Published: 06:00, 05 August 2014
| Updated: 07:36, 05 August 2014
The TV series Railways of the Great War features Kent & East Sussex Railway in the episode being broadcast on Friday.
The programme is presented by journalist and former cabinet minister Michael Portillo and goes out on BBC2 at 6.30pm.
It includes an interview with the railway’s Cavell Van curator Brian Janes, inside the First World War carriage.
The van carried the coffins of war heroes Nurse Edith Cavell and Capt Charles Fryatt in 1919 and the Unknown Warrior in 1920 when they were repatriated from Europe.
Mr Janes said: “To be able to present the story of such great national heroes of the war and their final journeys in a year of national reflection was an honour, particularly on such a widely watched and appreciated series of programmes.
“The restoration and use of the Cavell Van as a national memorial to the sacrifices made by our forebears is an achievement of which the Kent & East Sussex Railway can justly be proud.”
The van is an important railway legacy of the Great War and is on show to the public at Bodiam Station.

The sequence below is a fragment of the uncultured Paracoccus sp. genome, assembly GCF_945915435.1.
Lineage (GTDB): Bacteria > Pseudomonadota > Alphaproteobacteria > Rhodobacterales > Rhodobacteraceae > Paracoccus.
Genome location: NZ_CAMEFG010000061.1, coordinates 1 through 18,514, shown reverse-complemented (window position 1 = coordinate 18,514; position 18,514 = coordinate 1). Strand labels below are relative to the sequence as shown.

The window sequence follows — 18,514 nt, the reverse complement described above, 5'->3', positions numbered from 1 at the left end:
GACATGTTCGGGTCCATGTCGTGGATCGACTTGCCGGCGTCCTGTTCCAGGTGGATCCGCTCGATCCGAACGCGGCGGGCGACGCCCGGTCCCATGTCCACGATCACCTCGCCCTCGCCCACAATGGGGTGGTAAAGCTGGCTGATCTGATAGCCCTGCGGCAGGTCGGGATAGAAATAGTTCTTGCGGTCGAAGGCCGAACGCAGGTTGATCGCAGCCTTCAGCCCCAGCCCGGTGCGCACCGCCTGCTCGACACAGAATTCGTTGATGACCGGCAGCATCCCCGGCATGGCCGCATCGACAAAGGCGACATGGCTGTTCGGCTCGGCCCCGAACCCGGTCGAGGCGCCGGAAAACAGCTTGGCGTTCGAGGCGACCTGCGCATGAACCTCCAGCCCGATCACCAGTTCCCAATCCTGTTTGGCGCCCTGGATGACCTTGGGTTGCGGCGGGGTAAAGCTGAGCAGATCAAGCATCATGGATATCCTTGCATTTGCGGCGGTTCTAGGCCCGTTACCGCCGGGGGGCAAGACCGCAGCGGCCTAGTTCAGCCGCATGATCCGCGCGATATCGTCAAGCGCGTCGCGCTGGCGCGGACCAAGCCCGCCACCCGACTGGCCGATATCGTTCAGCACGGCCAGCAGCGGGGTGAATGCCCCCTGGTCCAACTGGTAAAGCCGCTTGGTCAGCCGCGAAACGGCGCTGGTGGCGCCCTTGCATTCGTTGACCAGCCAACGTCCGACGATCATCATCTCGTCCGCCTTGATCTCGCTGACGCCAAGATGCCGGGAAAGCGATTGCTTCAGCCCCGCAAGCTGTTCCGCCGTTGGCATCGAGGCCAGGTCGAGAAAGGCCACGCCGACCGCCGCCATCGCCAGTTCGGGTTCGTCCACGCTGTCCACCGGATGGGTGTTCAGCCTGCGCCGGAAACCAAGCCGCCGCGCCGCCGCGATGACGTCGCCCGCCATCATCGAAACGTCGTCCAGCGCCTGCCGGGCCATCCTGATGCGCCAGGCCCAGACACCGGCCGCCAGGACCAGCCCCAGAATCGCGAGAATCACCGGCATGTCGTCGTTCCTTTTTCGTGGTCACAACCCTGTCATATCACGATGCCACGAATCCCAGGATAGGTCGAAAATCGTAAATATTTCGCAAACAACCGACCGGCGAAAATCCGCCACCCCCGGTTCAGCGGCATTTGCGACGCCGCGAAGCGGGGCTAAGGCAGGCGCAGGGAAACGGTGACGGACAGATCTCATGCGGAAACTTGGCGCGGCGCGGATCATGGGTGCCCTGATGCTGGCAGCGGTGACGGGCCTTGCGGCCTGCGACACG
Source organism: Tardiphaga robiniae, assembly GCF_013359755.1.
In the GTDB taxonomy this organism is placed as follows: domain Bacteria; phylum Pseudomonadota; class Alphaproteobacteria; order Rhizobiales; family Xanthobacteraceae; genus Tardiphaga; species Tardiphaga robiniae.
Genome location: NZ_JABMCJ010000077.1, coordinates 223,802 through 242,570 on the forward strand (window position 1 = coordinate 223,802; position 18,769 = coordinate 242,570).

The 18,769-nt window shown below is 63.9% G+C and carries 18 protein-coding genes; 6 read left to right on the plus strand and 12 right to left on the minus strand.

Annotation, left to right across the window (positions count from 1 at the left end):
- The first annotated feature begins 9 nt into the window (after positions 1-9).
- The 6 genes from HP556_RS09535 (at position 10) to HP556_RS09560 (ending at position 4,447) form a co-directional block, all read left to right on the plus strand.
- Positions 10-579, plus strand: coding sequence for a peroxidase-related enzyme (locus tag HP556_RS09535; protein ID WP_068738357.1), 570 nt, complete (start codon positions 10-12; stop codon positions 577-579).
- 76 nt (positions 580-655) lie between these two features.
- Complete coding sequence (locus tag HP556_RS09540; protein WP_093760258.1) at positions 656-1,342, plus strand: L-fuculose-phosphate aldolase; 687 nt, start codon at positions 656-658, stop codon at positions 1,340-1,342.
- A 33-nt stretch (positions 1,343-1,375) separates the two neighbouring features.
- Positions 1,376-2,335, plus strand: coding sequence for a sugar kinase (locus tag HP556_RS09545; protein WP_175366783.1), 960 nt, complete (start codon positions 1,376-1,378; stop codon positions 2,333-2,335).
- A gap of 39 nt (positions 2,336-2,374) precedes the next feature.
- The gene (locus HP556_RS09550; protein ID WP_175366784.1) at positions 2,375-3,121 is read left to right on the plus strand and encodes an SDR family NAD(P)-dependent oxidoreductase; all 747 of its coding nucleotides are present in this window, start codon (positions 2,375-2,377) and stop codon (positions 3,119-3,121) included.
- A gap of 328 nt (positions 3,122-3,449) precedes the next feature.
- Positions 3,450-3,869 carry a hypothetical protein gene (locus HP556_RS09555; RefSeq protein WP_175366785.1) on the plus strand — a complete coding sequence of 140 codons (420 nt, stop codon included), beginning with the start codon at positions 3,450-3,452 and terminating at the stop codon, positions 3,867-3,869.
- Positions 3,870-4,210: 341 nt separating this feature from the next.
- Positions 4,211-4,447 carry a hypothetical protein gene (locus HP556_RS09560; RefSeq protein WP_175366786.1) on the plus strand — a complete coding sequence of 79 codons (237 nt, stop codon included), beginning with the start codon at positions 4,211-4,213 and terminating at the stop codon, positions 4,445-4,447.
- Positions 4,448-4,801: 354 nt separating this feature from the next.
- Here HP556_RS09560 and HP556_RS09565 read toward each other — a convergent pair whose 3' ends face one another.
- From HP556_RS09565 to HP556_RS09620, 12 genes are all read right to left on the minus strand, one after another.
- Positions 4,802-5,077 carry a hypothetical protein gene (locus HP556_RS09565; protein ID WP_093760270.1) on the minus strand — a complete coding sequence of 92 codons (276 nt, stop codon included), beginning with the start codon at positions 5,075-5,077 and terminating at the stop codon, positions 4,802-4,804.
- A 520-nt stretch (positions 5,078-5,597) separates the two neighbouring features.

Visitors can read about Nurse Cavell, Capt Fryatt and the Unknown Warrior, as well as watch newsreels from 1919 and 1920 of the three burial processions and scenes of the trenches.
Built in 1919, the historic significance of the Cavell Van originates from its role in conveying the remains of the three war heroes.
The first of the journeys from Dover to London was made during May, 1919, when No.132 carried the body of Nurse Cavell. Thereafter, it became known to railwaymen as the Cavell Van.
Nurse Cavell helped allied soldiers in Belgium escape the Germans. She was arrested, confessed, was court-martialled and shot on October 12, 1915, for assisting the enemy.
Two months after Nurse Cavell’s repatriation, Van 132 carried the remains of merchant seaman Capt Fryatt.
In 1916, his ship was surrounded by enemy destroyers and boarded. Capt Fryatt was charged with attempting to ram a German U boat and was shot after a show trial.
The van’s most poignant duty came in November,1920, when it conveyed the remains of the Unknown Warrior – the war’s highest profile casualty.